5 comments:

Amy Balliett said...

Michael,

I appreciate your comments regarding reaching out to leaders in the community and organizing this event better, but I do wish that all information was verified before posting. The 100K march to SF was not planned by JTI and is not a JTI event. The organizers did, however, reach out to JTI and many many other organizations asking for help to get out the word. We at JTI decided that this was something worth helping to get the word out on, especially after our member base responded with a resounding: "We'll be at this event!"

I heard about this push to get 100K people to SF about 3 weeks to a month ago, so I know that these students have been planning it for more than a week. My thoughts are, if someone wants to make a push for something like this and their intentions are genuine, then why not help get the word out? When Willow and I called for national rallies on November 15th, it would not have been even close to the success it was if it weren't for people like you who have weathered these storms before and were willing to help spread the word and give us a ton of well needed advice. We are still constantly seeking advice, and appreciate it when it comes. I am sure that those planning this event feel the same way.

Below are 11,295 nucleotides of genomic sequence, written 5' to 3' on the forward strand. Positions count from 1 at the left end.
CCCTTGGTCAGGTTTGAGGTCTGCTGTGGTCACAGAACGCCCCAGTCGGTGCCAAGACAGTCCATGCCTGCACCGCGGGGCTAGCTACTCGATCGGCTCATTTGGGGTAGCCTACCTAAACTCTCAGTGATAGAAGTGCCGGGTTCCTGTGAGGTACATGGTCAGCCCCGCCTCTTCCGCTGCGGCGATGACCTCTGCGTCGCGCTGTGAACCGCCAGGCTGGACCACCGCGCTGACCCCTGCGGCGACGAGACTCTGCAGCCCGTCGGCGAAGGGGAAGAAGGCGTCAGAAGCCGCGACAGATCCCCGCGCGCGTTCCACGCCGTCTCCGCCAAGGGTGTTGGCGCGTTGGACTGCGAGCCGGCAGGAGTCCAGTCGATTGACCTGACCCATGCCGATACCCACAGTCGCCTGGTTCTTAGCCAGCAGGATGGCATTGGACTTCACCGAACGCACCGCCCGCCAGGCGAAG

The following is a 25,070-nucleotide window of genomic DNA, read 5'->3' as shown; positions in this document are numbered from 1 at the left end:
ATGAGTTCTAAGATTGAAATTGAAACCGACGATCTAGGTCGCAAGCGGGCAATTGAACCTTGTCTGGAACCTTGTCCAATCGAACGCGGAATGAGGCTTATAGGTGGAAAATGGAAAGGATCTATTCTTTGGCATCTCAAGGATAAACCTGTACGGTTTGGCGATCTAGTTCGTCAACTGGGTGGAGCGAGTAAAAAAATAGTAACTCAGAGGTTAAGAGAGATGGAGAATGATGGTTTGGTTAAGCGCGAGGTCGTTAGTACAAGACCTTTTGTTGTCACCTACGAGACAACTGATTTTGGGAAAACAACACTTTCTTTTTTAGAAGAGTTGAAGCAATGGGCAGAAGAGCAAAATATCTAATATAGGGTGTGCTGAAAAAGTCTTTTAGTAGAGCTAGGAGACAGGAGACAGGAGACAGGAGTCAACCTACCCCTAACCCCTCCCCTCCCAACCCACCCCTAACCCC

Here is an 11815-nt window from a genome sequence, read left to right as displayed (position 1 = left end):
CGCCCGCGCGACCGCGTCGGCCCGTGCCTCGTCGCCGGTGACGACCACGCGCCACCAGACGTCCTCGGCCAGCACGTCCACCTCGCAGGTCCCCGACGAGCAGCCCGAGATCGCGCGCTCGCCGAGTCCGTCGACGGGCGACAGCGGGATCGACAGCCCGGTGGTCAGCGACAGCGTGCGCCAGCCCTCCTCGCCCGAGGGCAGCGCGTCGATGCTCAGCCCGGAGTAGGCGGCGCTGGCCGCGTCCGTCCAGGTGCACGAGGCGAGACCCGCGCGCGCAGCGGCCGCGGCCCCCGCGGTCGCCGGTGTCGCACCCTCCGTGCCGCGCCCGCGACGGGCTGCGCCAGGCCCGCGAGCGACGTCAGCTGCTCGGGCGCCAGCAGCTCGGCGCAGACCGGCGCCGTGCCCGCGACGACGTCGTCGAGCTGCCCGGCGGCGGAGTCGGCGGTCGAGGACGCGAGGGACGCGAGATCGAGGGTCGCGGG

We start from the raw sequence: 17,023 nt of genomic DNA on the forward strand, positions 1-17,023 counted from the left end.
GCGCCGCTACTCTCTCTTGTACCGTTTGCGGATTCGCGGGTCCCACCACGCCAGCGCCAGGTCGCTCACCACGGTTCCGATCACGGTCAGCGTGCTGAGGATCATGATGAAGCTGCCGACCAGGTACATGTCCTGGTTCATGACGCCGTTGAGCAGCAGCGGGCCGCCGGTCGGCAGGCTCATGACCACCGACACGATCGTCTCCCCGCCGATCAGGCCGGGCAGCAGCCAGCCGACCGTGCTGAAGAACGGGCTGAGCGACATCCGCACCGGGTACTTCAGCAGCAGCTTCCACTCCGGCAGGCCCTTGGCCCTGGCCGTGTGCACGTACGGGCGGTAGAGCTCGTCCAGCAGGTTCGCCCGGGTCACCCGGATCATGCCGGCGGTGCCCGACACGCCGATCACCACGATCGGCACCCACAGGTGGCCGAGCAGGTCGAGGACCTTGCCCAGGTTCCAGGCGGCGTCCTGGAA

Those planning this event have sought out advice and reached out to many groups, but they have not gotten the same response that Willow and I did when JTI began, and that is unfortunate. Still, it's understandable. The November 15th rallies awoke a great amount of young activists, calling for many events and I know that it's frustrating for many of the seasoned orgs who have their own agendas that need to be met.

When it comes to the Town Hall meeting, I was actually told that it would be announced at the meeting by another org that is getting behind this event. I'm sorry it was not. Many orgs have told me that they are trying to help get the word out on this event, so it surprises me that you were not informed of it.

So now that we've gotten that all cleared up... thanks for bringing attention to this. You just did what we're trying to do: got the word out about what these students are planning. They have contacted many members of the press but have not gotten any response. This was just brought to my attention today, and I will lend my support in getting the word out to the press... your blog post is a great first start.